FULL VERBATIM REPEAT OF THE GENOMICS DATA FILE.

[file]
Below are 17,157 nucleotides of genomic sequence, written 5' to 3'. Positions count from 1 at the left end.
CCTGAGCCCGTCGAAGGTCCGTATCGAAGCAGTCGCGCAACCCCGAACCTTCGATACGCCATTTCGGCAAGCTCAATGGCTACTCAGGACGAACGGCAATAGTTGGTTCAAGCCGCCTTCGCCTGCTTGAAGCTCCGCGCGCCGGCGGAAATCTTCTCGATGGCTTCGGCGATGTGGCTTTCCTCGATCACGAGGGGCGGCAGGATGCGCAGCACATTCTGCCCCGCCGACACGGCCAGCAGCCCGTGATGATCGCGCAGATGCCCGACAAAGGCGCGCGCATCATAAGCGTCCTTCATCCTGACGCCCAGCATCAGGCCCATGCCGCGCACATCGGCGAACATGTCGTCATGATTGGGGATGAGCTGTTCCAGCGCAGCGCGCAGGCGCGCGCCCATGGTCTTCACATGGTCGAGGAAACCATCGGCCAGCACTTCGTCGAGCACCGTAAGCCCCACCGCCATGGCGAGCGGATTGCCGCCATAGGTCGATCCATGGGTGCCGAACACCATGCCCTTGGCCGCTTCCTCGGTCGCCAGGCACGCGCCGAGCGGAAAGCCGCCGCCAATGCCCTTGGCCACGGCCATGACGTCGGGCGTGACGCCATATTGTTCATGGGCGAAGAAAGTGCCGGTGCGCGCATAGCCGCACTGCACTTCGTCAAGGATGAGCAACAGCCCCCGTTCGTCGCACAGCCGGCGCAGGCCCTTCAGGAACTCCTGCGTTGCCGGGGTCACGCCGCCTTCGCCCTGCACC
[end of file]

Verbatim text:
Below are 17,157 nucleotides of genomic sequence, written 5' to 3'. Positions count from 1 at the left end.
CCTGAGCCCGTCGAAGGTCCGTATCGAAGCAGTCGCGCAACCCCGAACCTTCGATACGCCATTTCGGCAAGCTCAATGGCTACTCAGGACGAACGGCAATAGTTGGTTCAAGCCGCCTTCGCCTGCTTGAAGCTCCGCGCGCCGGCGGAAATCTTCTCGATGGCTTCGGCGATGTGGCTTTCCTCGATCACGAGGGGCGGCAGGATGCGCAGCACATTCTGCCCCGCCGACACGGCCAGCAGCCCGTGATGATCGCGCAGATGCCCGACAAAGGCGCGCGCATCATAAGCGTCCTTCATCCTGACGCCCAGCATCAGGCCCATGCCGCGCACATCGGCGAACATGTCGTCATGATTGGGGATGAGCTGTTCCAGCGCAGCGCGCAGGCGCGCGCCCATGGTCTTCACATGGTCGAGGAAACCATCGGCCAGCACTTCGTCGAGCACCGTAAGCCCCACCGCCATGGCGAGCGGATTGCCGCCATAGGTCGATCCATGGGTGCCGAACACCATGCCCTTGGCCGCTTCCTCGGTCGCCAGGCACGCGCCGAGCGGAAAGCCGCCGCCAATGCCCTTGGCCACGGCCATGACGTCGGGCGTGACGCCATATTGTTCATGGGCGAAGAAAGTGCCGGTGCGCGCATAGCCGCACTGCACTTCGTCAAGGATGAGCAACAGCCCCCGTTCGTCGCACAGCCGGCGCAGGCCCTTCAGGAACTCCTGCGTTGCCGGGGTCACGCCGCCTTCGCCCTGCACC